IDEAS home Printed from https://ideas.repec.org/
MyIDEAS: Log in (now much improved!) to save this article

Predicting versus testing: a conditional cross‐forecasting accuracy measure for hypothetical bias

Listed author(s):
  • Dmitriy Volinskiy
  • Wiktor Adamowicz
  • Michele Veeman

A measure of hypothetical bias, or the divergence between stated and revealed preferences, based on conditional cross-forecasting accuracy is suggested, based on out-ofsample prediction accuracy when estimates from stated preference data are used in place of those from actual choices, and vice versa. We describe an application of this measure to assess hypothetical bias in the context of an inquiry into people’s willingness to pay to avoid canola oil produced from genetically modified plants. The analysis suggests the presence of groupwise hypothetical bias in these choice data.

(This abstract was borrowed from another version of this item.)

To our knowledge, this item is not available for download. To find whether it is available, there are three options:
1. Check below under "Related research" whether another version of this item is available online.
2. Check on the provider's web page whether it is in fact available.
3. Perform a search for a similarly titled item that would be available.

Article provided by Australian Agricultural and Resource Economics Society in its journal Australian Journal of Agricultural and Resource Economics.

Volume (Year): 55 (2011)
Issue (Month): 3 (07)
Pages: 429-450

as
in new window

Handle: RePEc:bla:ajarec:v:55:y:2011:i:3:p:429-450
Contact details of provider: Postal:
AARES Central Office Manager, Crawford School of Public Policy, ANU, Canberra ACT 0200

Phone: 0409 032 338
Web page: http://onlinelibrary.wiley.com/journal/10.1111/(ISSN)1467-8489
Email:


More information through EDIRC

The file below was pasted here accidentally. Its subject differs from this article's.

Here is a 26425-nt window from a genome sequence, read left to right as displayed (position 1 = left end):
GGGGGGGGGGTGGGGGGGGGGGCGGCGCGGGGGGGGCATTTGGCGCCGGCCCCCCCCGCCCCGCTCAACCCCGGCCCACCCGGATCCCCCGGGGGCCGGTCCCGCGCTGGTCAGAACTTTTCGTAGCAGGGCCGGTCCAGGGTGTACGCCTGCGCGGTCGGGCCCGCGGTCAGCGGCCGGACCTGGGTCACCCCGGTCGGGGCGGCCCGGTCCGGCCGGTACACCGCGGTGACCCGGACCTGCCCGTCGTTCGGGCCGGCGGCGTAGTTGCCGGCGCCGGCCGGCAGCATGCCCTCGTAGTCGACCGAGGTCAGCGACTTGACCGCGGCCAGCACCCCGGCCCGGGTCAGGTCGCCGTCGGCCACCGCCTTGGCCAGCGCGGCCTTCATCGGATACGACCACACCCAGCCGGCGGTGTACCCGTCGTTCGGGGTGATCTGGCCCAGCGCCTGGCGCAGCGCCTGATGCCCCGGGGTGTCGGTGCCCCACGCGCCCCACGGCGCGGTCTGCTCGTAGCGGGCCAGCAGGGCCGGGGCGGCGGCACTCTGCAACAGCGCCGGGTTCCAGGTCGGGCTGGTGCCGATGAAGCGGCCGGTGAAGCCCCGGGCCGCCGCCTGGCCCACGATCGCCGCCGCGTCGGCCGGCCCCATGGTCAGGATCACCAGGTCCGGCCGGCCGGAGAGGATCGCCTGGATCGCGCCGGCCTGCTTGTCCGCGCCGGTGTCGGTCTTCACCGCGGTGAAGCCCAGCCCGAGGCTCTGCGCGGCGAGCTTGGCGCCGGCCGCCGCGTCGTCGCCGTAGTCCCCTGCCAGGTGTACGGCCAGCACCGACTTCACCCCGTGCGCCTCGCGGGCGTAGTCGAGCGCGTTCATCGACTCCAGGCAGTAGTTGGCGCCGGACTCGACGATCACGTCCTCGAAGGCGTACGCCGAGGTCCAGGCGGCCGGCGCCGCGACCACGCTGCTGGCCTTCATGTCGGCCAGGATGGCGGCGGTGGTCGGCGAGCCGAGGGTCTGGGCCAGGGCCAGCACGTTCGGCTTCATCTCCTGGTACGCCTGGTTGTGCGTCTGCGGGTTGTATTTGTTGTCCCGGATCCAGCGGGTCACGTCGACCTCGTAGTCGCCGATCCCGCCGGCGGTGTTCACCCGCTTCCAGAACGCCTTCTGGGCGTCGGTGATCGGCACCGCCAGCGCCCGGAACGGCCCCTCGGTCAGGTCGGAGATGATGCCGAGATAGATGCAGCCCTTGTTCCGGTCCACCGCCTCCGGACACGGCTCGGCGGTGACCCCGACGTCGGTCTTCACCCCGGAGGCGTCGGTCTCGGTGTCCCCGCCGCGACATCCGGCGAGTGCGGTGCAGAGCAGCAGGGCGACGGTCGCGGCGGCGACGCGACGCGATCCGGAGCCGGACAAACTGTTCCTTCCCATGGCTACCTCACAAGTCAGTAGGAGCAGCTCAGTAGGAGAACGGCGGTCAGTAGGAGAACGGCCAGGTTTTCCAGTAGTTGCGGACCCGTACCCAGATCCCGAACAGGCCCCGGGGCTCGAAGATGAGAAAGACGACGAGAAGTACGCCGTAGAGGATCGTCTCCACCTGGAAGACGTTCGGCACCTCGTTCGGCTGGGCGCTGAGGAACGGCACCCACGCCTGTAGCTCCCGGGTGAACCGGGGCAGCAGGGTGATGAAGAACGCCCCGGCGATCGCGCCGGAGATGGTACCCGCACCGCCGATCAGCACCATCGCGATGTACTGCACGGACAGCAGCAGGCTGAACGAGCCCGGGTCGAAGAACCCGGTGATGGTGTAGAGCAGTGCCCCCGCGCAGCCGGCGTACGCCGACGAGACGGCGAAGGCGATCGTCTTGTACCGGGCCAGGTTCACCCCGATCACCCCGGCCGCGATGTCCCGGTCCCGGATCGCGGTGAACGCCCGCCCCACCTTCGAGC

Order Information: Web: http://ordering.onlinelibrary.wiley.com/subs.asp?ref=1467-8489&doi=10.1111/(ISSN)1467-8489

References listed on IDEAS
Please report citation or reference errors to , or , if you are the registered author of the cited work, log in to your RePEc Author Service profile, click on "citations" and make appropriate adjustments.:

as
in new window


  1. John Loomis & Thomas Brown & Beatrice Lucero & George Peterson, 1997. "Evaluating the Validity of the Dichotomous Choice Question Format in Contingent Valuation," Environmental & Resource Economics, Springer;European Association of Environmental and Resource Economists, vol. 10(2), pages 109-123, September.
  2. von Haefen, Roger H. & Phaneuf, Daniel J., 2008. "Identifying demand parameters in the presence of unobservables: A combined revealed and stated preference approach," Journal of Environmental Economics and Management, Elsevier, vol. 56(1), pages 19-32, July.
  3. Mariah D. Ehmke & Jayson L. Lusk & John A. List, 2008. "Is Hypothetical Bias a Universal Phenomenon? A Multinational Investigation," Land Economics, University of Wisconsin Press, vol. 84(3), pages 489-500.
  4. List, John A. & Shogren, Jason F., 1998. "Calibration of the difference between actual and hypothetical valuations in a field experiment," Journal of Economic Behavior & Organization, Elsevier, vol. 37(2), pages 193-205, October.
  5. James Murphy & P. Allen & Thomas Stevens & Darryl Weatherhead, 2005. "A Meta-analysis of Hypothetical Bias in Stated Preference Valuation," Environmental & Resource Economics, Springer;European Association of Environmental and Resource Economists, vol. 30(3), pages 313-325, 03.